If you have your hands at the 10 and 2 position, it seems your hands would be canceling each other out. This would result in very little to no torque and getting the nag correct?

jjgunn | January 9, 2019

Clockwise or counter-clockwise torque on the wheel -- NOT in & out toward windshield and drivers chest

mbp11 | January 9, 2019

I have been wrestling about how to deal with this and used to flip one of the scroll wheels now and then, but what works for me now is to old the steering wheel below the cross support with my left hand and just exert about 1/2 pound of pressure to the left or right, so I can feel the car steering movement. I just relax, leave my hand slightly dragging on the steering wheel one way or another and go with the flow. This works very well for long distances.

At a Supercharger recently I was talking with a Model S owner who told me about his experiences driving back from a family vacation in San Diego with the old software. He was tired and told his family not to let him fall asleep. Well, when he woke up, he was in LA traffic, and the whole family was asleep! He had no idea how long he had been asleep. The Tesla took him through!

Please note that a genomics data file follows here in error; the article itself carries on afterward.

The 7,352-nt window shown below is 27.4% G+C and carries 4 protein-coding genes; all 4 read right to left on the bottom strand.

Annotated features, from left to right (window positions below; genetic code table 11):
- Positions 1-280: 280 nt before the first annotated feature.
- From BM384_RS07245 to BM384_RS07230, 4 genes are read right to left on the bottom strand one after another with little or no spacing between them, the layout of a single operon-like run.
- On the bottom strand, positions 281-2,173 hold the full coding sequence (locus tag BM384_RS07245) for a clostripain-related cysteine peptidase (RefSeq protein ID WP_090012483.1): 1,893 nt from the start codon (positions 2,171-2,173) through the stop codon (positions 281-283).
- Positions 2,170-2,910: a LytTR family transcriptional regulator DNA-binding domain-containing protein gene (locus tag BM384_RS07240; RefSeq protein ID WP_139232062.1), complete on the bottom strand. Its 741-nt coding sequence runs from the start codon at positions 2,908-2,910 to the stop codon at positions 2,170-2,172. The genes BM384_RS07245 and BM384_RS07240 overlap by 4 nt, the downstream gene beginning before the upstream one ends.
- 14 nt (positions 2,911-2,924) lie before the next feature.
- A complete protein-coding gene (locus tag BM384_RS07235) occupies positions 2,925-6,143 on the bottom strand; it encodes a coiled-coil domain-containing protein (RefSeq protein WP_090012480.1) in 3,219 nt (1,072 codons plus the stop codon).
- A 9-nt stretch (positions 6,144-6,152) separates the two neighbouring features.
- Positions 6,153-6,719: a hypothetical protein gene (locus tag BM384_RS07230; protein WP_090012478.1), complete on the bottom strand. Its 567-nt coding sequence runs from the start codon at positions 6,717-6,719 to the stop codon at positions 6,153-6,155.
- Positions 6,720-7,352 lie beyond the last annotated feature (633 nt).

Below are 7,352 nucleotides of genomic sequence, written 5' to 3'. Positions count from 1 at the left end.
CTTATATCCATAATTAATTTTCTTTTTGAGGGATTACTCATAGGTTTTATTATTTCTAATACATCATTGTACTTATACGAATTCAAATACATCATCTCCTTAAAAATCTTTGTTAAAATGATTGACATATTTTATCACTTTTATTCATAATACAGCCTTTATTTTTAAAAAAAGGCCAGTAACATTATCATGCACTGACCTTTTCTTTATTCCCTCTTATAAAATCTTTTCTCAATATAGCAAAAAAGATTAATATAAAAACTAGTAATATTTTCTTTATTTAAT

Redmiata98 | January 9, 2019

...one can always hope that they COMPLETELY ELIMINATE THE NANNY NAG, but then again my winning the Powerball is more likely ;-(

Tâm | January 10, 2019

I use the weight of my arm to create a constant counter torque. My fingers hold the steering wheel at all time so I can feel the automation torque at all times and correct it easily and instantly.